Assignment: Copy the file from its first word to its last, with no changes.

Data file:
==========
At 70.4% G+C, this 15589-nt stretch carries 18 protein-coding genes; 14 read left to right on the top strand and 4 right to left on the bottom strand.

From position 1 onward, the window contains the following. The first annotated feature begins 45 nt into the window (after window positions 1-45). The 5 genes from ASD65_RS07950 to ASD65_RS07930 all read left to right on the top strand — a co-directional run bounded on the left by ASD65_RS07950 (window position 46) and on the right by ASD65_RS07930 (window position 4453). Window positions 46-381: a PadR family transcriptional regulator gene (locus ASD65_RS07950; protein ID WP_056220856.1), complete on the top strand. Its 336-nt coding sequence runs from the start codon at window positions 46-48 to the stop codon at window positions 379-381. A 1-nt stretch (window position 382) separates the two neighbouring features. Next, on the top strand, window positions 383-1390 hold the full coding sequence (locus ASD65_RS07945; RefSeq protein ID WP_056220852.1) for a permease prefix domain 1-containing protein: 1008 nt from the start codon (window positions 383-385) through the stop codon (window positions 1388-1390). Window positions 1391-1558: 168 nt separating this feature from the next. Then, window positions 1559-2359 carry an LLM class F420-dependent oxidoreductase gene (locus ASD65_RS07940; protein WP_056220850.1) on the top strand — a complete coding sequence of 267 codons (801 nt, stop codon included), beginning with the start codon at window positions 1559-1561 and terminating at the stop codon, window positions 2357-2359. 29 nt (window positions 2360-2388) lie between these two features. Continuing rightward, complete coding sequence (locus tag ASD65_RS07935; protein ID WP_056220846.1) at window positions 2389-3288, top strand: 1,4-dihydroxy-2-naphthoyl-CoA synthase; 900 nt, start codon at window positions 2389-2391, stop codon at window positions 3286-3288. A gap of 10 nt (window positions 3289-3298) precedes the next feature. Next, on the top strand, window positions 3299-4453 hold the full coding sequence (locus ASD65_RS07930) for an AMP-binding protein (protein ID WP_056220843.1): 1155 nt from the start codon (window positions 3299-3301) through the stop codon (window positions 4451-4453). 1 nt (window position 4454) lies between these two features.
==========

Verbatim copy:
At 70.4% G+C, this 15589-nt stretch carries 18 protein-coding genes; 14 read left to right on the top strand and 4 right to left on the bottom strand.

From position 1 onward, the window contains the following. The first annotated feature begins 45 nt into the window (after window positions 1-45). The 5 genes from ASD65_RS07950 to ASD65_RS07930 all read left to right on the top strand — a co-directional run bounded on the left by ASD65_RS07950 (window position 46) and on the right by ASD65_RS07930 (window position 4453). Window positions 46-381: a PadR family transcriptional regulator gene (locus ASD65_RS07950; protein ID WP_056220856.1), complete on the top strand. Its 336-nt coding sequence runs from the start codon at window positions 46-48 to the stop codon at window positions 379-381. A 1-nt stretch (window position 382) separates the two neighbouring features. Next, on the top strand, window positions 383-1390 hold the full coding sequence (locus ASD65_RS07945; RefSeq protein ID WP_056220852.1) for a permease prefix domain 1-containing protein: 1008 nt from the start codon (window positions 383-385) through the stop codon (window positions 1388-1390). Window positions 1391-1558: 168 nt separating this feature from the next. Then, window positions 1559-2359 carry an LLM class F420-dependent oxidoreductase gene (locus ASD65_RS07940; protein WP_056220850.1) on the top strand — a complete coding sequence of 267 codons (801 nt, stop codon included), beginning with the start codon at window positions 1559-1561 and terminating at the stop codon, window positions 2357-2359. 29 nt (window positions 2360-2388) lie between these two features. Continuing rightward, complete coding sequence (locus tag ASD65_RS07935; protein ID WP_056220846.1) at window positions 2389-3288, top strand: 1,4-dihydroxy-2-naphthoyl-CoA synthase; 900 nt, start codon at window positions 2389-2391, stop codon at window positions 3286-3288. A gap of 10 nt (window positions 3289-3298) precedes the next feature. Next, on the top strand, window positions 3299-4453 hold the full coding sequence (locus ASD65_RS07930) for an AMP-binding protein (protein ID WP_056220843.1): 1155 nt from the start codon (window positions 3299-3301) through the stop codon (window positions 4451-4453). 1 nt (window position 4454) lies between these two features.